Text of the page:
CONCLUSION

Fungal infections in KPro eyes have appeared since we introduced broad-spectrum antibiotic prophylaxis and therapeutic contact lenses 5 years ago, but the infection rate remains very low in our mostly New England-based patient population. Cleaning or replacing the contact lens on a regular basis and prescribing a short course of topical amphotericin at the first visible signs of fungal colonization may prevent these infections.

Authors+Show Affiliations

Massachusetts Eye and Ear Infirmary/Harvard Medical School, Boston, MA, USA.No affiliation info availableNo affiliation info available

Pub Type(s)

Case Reports
Journal Article

Language

eng

PubMed ID

17198007

Citation

Barnes, Scott D., et al. "Fungal Colonization and Infection in Boston Keratoprosthesis." Cornea, vol. 26, no. 1, 2007, pp. 9-15.
Barnes SD, Dohlman CH, Durand ML. Fungal colonization and infection in Boston keratoprosthesis. Cornea. 2007;26(1):9-15.
Barnes, S. D., Dohlman, C. H., & Durand, M. L. (2007). Fungal colonization and infection in Boston keratoprosthesis. Cornea, 26(1), pp. 9-15.
Barnes SD, Dohlman CH, Durand ML. Fungal Colonization and Infection in Boston Keratoprosthesis. Cornea. 2007;26(1):9-15. PubMed PMID: 17198007.
* Article titles in AMA citation format should be in sentence-case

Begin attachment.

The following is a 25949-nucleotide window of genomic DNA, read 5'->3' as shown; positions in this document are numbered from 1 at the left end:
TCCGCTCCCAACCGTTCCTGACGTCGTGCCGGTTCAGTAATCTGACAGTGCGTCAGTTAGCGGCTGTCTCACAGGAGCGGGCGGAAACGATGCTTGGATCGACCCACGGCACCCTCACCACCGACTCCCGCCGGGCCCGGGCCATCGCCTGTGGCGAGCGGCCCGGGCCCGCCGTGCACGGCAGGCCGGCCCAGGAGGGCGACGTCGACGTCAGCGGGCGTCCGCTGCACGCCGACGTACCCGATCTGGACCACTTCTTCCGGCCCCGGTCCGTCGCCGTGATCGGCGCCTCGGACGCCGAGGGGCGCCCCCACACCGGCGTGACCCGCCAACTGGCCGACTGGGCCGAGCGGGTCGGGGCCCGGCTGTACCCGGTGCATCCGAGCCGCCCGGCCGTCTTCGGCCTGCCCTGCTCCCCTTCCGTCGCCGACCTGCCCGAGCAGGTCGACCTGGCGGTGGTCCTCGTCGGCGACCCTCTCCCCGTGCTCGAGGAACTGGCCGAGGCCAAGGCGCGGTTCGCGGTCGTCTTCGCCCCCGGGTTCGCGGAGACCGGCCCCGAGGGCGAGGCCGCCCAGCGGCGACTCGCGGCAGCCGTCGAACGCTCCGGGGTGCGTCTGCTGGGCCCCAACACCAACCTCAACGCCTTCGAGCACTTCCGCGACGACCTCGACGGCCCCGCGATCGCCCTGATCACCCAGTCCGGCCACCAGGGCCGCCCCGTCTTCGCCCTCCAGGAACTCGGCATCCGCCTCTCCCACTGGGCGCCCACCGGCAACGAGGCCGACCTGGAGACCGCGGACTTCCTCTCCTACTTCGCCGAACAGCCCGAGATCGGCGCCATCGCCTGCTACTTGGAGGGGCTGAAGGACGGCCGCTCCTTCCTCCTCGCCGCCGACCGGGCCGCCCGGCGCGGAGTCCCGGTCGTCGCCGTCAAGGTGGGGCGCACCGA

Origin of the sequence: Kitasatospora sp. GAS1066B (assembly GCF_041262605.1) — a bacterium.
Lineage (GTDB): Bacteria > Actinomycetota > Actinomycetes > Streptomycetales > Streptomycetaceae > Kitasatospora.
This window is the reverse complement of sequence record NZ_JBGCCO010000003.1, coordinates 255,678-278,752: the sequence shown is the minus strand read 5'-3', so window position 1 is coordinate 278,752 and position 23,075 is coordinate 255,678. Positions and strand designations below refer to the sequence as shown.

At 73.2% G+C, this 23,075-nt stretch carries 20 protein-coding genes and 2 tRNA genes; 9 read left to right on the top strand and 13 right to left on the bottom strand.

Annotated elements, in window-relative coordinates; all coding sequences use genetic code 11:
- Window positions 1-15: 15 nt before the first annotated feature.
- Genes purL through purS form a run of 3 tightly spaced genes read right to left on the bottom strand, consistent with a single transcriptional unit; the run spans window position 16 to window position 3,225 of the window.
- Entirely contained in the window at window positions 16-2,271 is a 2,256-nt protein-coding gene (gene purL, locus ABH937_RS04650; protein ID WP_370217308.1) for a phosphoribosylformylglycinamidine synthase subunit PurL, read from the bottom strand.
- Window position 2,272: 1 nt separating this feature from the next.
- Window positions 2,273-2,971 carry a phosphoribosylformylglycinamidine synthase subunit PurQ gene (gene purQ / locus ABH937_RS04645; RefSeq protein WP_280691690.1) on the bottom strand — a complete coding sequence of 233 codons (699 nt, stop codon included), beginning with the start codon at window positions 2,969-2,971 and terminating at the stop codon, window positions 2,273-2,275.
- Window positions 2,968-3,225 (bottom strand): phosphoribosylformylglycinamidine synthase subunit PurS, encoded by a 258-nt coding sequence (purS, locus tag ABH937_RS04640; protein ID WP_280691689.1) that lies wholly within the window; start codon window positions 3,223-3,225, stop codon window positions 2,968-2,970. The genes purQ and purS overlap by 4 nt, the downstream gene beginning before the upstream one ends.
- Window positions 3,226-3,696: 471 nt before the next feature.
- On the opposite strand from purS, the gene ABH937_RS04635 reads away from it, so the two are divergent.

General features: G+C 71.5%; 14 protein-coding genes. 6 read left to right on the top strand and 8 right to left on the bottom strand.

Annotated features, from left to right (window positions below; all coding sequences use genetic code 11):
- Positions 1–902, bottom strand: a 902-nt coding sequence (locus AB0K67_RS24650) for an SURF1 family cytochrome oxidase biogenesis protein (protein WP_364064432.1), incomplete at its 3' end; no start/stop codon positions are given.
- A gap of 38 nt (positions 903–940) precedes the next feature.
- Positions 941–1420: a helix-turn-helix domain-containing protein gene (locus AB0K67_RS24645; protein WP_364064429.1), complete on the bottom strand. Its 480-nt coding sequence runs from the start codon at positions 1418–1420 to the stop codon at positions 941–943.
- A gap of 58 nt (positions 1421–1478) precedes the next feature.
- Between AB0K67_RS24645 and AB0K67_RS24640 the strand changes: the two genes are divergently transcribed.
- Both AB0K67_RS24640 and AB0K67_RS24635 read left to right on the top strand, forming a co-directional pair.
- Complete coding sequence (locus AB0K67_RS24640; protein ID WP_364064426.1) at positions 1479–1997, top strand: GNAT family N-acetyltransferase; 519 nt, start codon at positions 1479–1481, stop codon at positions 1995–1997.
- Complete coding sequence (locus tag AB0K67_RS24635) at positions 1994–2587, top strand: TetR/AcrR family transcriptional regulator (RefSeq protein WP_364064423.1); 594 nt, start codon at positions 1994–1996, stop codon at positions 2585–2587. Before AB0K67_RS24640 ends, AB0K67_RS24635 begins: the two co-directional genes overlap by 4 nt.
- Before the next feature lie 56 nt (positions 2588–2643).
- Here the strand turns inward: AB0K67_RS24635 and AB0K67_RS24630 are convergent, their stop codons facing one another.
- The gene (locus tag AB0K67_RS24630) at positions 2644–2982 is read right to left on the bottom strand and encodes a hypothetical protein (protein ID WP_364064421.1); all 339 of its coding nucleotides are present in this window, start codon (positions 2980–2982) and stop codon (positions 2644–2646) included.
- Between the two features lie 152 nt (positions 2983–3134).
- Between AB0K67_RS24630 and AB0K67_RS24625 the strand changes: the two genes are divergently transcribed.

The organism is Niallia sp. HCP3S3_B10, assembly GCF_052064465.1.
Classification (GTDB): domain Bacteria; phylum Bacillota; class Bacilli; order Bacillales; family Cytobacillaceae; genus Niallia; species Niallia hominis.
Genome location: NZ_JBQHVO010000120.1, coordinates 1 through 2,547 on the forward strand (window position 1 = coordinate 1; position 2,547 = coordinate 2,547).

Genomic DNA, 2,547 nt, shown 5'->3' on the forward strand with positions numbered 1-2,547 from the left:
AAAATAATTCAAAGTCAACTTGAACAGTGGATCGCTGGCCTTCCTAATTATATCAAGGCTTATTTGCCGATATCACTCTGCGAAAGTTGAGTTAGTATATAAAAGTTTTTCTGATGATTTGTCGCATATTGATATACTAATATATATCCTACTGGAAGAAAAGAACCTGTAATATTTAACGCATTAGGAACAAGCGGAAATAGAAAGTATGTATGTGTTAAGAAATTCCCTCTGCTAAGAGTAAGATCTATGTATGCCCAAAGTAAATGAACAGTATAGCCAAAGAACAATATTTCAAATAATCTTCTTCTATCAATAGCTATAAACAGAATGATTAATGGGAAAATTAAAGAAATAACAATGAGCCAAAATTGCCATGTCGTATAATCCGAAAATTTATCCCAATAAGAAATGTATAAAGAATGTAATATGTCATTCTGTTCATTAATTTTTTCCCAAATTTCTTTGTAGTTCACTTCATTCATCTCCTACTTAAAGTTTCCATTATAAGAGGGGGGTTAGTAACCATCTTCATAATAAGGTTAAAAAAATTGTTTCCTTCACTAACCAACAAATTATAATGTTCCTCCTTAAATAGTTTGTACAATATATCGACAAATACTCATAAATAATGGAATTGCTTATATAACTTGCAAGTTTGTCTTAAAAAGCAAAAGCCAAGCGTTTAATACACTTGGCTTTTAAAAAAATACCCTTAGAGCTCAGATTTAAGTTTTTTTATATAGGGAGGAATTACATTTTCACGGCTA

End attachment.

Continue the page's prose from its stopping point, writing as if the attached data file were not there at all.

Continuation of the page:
TY - JOUR T1 - Fungal colonization and infection in Boston keratoprosthesis. AU - Barnes,Scott D, AU - Dohlman,Claes H, AU - Durand,Marlene L, PY - 2007/1/2/pubmed PY - 2007/2/21/medline PY - 2007/1/2/entrez SP - 9 EP - 15 JF - Cornea JO - Cornea VL - 26 IS - 1 N2 - PURPOSE: To determine the incidence of and risk factors for fungal keratitis and endophthalmitis in patients with a Boston keratoprosthesis (KPro) and to determine whether surveillance cultures were helpful in predicting fungal infection. METHODS: A retrospective chart review was performed of 182 patients (202 eyes) who received a type 1 (through cornea) or type 2 (through cornea and lid) KPro between March 1, 1990, and December 31, 2004, and who were followed for at least 1 month (range, 1 month to 13 years; mean, 2.84 years). There were 148 eyes with type 1 and 54 eyes with type 2. Beginning in late 1999, many eyes were given a prophylactic topical regimen containing vancomycin, and many eyes with type 1 KPro were given therapeutic contact lenses. Cases of fungal keratitis or endophthalmitis were analyzed. To determine the fungal colonization rate, 70 surveillance cultures of the ocular or lid surface around the KPro optic were obtained of 36 uninfected KPro eyes (35 patients) at random time-points over 1 year (August 2002 to July 2003). RESULTS: There were 4 definite and 1 probable fungal infections in 6893 patient-months of follow-up, or 0.009 fungal infections per patient-year. These included 3 cases of definite or probable Candida endophthalmitis (C. parapsilosis, C. glabrata, and C. albicans) and 2 cases of mold keratitis (Alternaria, Fusarium). The rate was higher in eyes receiving a vancomycin-containing topical prophylactic regimen than those with on a non-vancomycin regimen (5 cases/2774 person-months vs. 0 cases/4119 person-months; P = 0.011). In eyes with type 1 KPro, the rate was higher with therapeutic contact lens wear than without (4/1682 vs. 0/3115 person-months; P = 0.015). Surveillance cultures did not predict fungal infection, and none of the 6 surveillance eyes colonized with fungi (all Candida) developed a fungal infection. The prevalence of fungal colonization in KPro eyes had not changed since our 1996 surveillance study (11% vs. 10%, P > 0.05). CONCLUSION: Fungal infections in KPro eyes have appeared since we introduced broad-spectrum antibiotic prophylaxis and therapeutic contact lenses 5 years ago, but the infection rate remains very low in our mostly New England-based patient population. Cleaning or replacing the contact lens on a regular basis and prescribing a short course of topical amphotericin at the first visible signs of fungal colonization may prevent these infections. SN - 0277-3740 UR - https://www.unboundmedicine.com/medline/citation/17198007/Fungal_colonization_and_infection_in_Boston_keratoprosthesis_ L2 - http://Insights.ovid.com/pubmed?pmid=17198007 DB - PRIME DP - Unbound Medicine ER -